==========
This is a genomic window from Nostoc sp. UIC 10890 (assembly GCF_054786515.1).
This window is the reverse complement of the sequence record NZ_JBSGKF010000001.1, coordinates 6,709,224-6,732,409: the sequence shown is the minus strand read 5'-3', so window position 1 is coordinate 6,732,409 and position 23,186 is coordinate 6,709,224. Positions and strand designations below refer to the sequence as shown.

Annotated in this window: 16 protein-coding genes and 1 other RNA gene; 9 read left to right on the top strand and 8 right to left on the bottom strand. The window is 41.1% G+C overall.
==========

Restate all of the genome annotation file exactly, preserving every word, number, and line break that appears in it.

This is a genomic window from Nostoc sp. UIC 10890 (assembly GCF_054786515.1).
This window is the reverse complement of the sequence record NZ_JBSGKF010000001.1, coordinates 6,709,224-6,732,409: the sequence shown is the minus strand read 5'-3', so window position 1 is coordinate 6,732,409 and position 23,186 is coordinate 6,709,224. Positions and strand designations below refer to the sequence as shown.

Annotated in this window: 16 protein-coding genes and 1 other RNA gene; 9 read left to right on the top strand and 8 right to left on the bottom strand. The window is 41.1% G+C overall.